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South Dakota AgriTourism

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   Agriculture and Tourism are South Dakota’s top two industries and both are very important to the Wall area. Because of this, I was excited to attend a South Dakota AgriTourism Workshop February 20-21. The Workshop was hosted by the South Dakota Department of Tourism and the SDSU Extension. AgriTourism combines Agriculture and Tourism through activities that are carried out on a farm, ranch or agribusiness operation to welcome members of the general public to view or participate in agricultural activities for recreational, entertainment, or educational purposes.

          Agriculture and Tourism are South Dakota’s top two industries and both are very important to the Wall area. Because of this, I was excited to attend a South Dakota AgriTourism Workshop February 20-21. The Workshop was hosted by the South Dakota Department of Tourism and the SDSU Extension. AgriTourism combines Agriculture and Tourism through activities that are carried out on a farm, ranch or agribusiness operation to welcome members of the general public to view or participate in agricultural activities for recreational, entertainment, or educational purposes.

          Thursday at the workshop was a full day of gathering and learning. Some of the topics discussed were:

  • AGRITOURISM SPOTLIGHTs: Wall-Badlands Area Chamber of Commerce Member Amy Kruse of Circle View Guest Ranch shared the story of just how Circle View Guest Ranch was started 20 years ago along with all the lessons they have learned along the way. Julie Ross from Good Roots Farm and Garden near Brookings shared how they offer a large barn and commercial kitchen for weddings and community events. Good Roots Farm and Garden also offers organic produce and walking/biking trails.
  • Resources for Business Planning: Peggy Schlechter from SDSU Extension provided business recourses such as a startup business plan and resources for developing an AgriTourism business.
  • Marketing Basics: Kirk Hulstein, Jacey Ellsworth, and Calvin Bloemendaal gave a presentation about the best marketing practices, creating a marketing strategy, creating your brand, designing and managing your website, being involved with your local Chamber, and more!
  • Social Media and Photography: Steph Palmer and Chad Coppess from the SD Department of Tourism shared the best practices for posting content on social media, including how to take pictures that will catch the eye of the viewer and how to use them in your marketing strategy.
  • Liability: Peggy Schlechter from the SDSU Extension discussed the liability that is associated with having an AgriTourism business, as well as what these businesses can do to protect themselves.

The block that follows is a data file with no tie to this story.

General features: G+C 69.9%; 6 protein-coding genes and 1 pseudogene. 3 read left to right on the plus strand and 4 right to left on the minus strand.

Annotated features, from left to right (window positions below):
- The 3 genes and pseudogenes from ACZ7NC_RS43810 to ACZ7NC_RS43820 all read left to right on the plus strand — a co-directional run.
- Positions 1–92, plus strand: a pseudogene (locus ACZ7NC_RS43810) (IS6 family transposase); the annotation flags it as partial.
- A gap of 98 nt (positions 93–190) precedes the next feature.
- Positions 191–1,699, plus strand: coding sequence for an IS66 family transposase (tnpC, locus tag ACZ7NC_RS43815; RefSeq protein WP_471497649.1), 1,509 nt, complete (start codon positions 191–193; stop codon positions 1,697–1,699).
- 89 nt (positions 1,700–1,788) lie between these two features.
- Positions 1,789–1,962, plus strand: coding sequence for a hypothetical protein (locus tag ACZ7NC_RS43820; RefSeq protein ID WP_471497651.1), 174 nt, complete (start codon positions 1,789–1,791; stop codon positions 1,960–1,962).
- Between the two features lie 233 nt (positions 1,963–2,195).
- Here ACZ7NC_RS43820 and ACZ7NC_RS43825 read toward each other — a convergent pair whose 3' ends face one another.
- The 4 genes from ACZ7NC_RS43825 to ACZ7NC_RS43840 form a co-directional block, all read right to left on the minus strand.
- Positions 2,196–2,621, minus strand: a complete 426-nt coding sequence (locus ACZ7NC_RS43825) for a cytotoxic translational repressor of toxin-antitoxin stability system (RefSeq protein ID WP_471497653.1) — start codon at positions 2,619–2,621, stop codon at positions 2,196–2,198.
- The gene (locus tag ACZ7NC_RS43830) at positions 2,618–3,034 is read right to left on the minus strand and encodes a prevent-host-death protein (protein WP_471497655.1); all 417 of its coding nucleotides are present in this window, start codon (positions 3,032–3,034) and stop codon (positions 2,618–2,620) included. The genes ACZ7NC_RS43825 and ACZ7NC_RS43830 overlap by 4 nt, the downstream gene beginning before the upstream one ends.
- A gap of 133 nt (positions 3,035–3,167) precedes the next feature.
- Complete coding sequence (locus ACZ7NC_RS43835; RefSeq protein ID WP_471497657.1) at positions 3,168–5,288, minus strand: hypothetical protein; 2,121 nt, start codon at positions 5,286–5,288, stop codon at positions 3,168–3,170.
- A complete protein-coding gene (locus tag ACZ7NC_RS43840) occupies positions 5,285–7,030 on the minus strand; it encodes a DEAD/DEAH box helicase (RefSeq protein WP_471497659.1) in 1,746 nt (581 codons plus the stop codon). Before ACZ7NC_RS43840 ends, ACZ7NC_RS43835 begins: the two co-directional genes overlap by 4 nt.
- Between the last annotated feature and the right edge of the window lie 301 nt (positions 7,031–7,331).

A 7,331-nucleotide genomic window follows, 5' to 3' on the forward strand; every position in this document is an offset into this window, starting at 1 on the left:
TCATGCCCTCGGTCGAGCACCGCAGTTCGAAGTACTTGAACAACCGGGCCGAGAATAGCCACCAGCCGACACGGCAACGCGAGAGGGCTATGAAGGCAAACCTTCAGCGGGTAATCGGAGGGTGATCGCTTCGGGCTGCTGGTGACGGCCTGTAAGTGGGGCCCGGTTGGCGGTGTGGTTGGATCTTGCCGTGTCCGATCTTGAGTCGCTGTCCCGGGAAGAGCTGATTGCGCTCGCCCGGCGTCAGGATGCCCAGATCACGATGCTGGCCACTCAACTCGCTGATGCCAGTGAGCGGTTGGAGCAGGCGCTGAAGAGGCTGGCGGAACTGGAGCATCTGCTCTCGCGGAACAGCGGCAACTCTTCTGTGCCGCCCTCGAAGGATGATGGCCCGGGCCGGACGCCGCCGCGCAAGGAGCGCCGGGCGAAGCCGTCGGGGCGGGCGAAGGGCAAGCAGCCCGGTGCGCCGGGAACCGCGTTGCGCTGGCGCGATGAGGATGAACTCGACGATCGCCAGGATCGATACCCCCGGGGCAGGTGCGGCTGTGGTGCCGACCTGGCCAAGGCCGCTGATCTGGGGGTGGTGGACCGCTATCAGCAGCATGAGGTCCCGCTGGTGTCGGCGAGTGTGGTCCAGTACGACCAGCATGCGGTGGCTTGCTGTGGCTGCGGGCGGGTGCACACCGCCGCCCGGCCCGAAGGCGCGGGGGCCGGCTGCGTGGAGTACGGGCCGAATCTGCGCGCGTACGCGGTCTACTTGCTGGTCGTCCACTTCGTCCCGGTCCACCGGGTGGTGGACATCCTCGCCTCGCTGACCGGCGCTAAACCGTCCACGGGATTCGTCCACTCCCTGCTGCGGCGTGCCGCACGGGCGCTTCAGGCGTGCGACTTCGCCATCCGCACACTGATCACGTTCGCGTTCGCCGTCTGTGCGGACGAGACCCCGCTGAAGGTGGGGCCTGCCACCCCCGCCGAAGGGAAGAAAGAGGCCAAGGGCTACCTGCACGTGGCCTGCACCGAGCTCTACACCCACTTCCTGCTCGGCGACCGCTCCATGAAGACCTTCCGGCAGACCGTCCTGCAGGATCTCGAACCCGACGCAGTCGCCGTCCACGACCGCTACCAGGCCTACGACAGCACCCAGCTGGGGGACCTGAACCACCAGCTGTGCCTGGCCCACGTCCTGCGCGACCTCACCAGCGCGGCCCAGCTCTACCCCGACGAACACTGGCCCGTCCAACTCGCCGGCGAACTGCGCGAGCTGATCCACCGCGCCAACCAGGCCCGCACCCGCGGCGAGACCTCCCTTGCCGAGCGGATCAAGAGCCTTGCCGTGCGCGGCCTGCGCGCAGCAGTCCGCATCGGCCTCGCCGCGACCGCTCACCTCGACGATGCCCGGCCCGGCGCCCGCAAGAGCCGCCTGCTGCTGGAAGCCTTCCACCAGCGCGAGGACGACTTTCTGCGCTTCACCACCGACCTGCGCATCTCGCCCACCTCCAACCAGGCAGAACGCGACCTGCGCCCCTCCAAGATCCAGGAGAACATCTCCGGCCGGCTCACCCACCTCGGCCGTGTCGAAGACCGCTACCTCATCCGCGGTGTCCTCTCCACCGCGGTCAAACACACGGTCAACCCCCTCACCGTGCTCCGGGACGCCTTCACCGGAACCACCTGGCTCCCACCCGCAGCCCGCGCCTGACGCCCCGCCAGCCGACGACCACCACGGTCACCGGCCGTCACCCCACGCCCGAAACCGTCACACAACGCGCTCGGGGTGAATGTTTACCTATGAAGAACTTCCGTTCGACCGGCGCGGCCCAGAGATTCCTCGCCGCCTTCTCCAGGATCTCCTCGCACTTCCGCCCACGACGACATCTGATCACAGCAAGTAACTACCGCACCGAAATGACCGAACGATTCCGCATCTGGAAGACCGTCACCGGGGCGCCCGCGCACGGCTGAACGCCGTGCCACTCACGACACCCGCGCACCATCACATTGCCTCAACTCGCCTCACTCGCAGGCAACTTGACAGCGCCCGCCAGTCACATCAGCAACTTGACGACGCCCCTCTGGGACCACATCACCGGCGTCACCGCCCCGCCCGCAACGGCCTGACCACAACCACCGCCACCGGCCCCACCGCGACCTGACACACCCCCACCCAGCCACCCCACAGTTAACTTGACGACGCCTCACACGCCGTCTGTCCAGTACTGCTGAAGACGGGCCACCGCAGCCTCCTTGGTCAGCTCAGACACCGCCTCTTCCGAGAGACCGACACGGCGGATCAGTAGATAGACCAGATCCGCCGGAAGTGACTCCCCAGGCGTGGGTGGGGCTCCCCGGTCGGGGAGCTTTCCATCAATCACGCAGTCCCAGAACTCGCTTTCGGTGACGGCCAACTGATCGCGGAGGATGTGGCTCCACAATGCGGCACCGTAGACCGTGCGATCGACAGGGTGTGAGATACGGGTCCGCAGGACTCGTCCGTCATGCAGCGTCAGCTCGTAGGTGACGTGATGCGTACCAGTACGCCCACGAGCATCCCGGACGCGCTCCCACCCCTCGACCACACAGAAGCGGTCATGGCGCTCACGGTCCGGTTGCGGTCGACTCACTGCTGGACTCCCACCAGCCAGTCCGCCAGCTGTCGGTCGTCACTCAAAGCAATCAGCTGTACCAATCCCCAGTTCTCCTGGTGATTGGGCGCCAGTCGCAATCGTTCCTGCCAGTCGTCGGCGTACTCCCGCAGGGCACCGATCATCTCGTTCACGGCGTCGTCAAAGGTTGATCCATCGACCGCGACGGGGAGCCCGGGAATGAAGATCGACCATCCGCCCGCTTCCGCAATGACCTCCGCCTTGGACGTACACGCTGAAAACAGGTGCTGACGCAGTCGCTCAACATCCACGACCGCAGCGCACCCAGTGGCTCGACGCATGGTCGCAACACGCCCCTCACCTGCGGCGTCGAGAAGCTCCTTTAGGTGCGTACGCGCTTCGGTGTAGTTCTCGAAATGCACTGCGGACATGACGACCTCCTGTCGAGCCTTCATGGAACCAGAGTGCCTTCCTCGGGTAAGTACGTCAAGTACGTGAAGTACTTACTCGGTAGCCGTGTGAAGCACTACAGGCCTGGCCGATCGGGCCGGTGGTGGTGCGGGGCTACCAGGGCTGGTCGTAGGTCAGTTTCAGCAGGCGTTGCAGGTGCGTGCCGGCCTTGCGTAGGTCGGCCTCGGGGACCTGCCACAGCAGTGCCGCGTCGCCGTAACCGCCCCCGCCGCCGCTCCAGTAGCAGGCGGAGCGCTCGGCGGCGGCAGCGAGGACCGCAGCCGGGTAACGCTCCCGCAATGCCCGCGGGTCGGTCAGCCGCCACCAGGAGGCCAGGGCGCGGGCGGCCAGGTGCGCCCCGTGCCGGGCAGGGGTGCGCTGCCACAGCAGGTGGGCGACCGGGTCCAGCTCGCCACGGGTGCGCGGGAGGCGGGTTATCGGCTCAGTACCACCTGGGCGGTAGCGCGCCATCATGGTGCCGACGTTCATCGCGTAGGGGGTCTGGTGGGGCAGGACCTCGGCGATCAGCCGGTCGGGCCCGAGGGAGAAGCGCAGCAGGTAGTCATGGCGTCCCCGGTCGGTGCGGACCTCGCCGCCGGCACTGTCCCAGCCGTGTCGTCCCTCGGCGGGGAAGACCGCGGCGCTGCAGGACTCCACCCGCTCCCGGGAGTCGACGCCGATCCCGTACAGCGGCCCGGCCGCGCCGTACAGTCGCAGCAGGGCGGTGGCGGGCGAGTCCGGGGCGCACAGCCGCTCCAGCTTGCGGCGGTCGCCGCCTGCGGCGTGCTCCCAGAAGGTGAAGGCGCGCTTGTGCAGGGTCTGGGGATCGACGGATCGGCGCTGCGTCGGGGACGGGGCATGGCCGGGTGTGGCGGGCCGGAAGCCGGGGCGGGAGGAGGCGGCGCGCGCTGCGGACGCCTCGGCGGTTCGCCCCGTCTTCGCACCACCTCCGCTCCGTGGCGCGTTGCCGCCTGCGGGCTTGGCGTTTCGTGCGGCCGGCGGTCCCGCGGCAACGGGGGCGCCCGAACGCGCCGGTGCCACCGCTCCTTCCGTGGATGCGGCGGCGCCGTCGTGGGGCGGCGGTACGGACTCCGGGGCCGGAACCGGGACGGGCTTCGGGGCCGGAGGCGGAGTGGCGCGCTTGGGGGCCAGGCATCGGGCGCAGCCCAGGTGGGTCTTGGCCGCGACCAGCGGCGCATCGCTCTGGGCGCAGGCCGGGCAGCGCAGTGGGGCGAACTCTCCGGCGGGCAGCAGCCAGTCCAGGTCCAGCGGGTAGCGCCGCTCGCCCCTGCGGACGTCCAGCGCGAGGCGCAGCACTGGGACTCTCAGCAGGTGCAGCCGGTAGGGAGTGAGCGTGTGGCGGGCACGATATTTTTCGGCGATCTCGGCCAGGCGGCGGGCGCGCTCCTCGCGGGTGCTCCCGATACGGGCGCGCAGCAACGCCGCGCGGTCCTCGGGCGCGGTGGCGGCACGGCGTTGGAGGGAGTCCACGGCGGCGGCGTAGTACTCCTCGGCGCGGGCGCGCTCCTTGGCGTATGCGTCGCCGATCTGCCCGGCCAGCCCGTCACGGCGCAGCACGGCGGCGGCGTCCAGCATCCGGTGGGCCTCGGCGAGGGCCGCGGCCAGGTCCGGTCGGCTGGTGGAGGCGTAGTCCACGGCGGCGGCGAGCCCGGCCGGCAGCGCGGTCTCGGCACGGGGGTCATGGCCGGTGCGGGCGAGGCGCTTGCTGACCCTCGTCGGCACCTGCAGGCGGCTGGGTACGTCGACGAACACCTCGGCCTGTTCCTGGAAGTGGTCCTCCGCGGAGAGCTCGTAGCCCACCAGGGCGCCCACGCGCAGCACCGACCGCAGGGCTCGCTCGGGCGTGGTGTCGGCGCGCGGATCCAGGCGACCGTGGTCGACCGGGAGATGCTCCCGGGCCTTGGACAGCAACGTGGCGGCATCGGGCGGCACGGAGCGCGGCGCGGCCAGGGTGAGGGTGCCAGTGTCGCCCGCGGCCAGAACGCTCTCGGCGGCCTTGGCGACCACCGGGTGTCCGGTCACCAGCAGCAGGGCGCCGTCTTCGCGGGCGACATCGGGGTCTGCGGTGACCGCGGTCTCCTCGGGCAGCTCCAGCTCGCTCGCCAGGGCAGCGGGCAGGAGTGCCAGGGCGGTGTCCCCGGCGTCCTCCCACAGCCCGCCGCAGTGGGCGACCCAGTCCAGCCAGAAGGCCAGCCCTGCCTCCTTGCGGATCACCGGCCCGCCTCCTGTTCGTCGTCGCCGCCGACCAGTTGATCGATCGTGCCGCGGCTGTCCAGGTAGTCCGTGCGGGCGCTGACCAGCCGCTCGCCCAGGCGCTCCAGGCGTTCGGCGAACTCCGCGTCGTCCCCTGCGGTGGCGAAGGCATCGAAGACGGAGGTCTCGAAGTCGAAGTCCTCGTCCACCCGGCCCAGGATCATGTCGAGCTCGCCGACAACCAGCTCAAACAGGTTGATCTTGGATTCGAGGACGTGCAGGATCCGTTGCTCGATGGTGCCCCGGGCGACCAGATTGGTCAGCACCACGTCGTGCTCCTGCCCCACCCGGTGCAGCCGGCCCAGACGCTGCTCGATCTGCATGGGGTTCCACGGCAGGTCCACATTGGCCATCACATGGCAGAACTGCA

• Risk Management/Farm Safety: John Keimig from the SDSU Extension explained the steps AgriTourism businesses can take to identify and prevent risks and how to respond/be prepared for accidents. Keeping good records of updates, safety and emergency response plans, employee trainings and regular safety inspections can help protect an AgriTourism business from a lawsuit if an injury should occur.
  • Taxes and Licensing: Betty Morford and Steve Wilson of the SD Department of Revenue explained what types of AgriTourism activities are subject to state and local taxes.
  • Pricing: Pat Garrity of the SD Specialty Producers encouraged attendees not to be worried about charging people for AgriTourism activities. AgriTourism businesses should evaluate their attraction, conduct a marketing study, evaluate potential income and implement a pricing strategy.
  • Financing: Cheri Rath of the SD Value Added Agriculture Development Center discussed the finances of an AgriTourism business. Business owners must review the startup costs, potential income and expenses and what resources are available to fund AgriTourism businesses.
  • Advocating for Agriculture: Jodie Anderson from the SD Cattlemen’s Association and Ag United for SD spoke about why Agriculture is important for SD as well as what the Economic Impact from Agriculture is for SD. The days of not talking about how/why we do what we do are behind us; it’s time to share the truth and educate the public about agriculture.
  • Hospitality: Natasha Bothun from the SD Department of Tourism shared why good service is important, good customer service is far beyond being nice, how to be prepared to answer visitors questions, how to use the correct body language and be prepared to respond when a conflict with a customer arises.

          On Friday, Seminar attendees hopped on a bus and toured 3 AgriTourism operations in the Pierre area.

          AgriTourism is already present in our community through businesses such as Circle View Guest Ranch, Shearer’s Western Dakota Ranch, Singing Horse Trading Post B&B and the various guided hunting opportunities in our area. If anyone is interested in starting an AgriTourism business or activity please feel free to contact me for more information about AgriTourism in South Dakota.

 

Kelsey Clark

Executive Director


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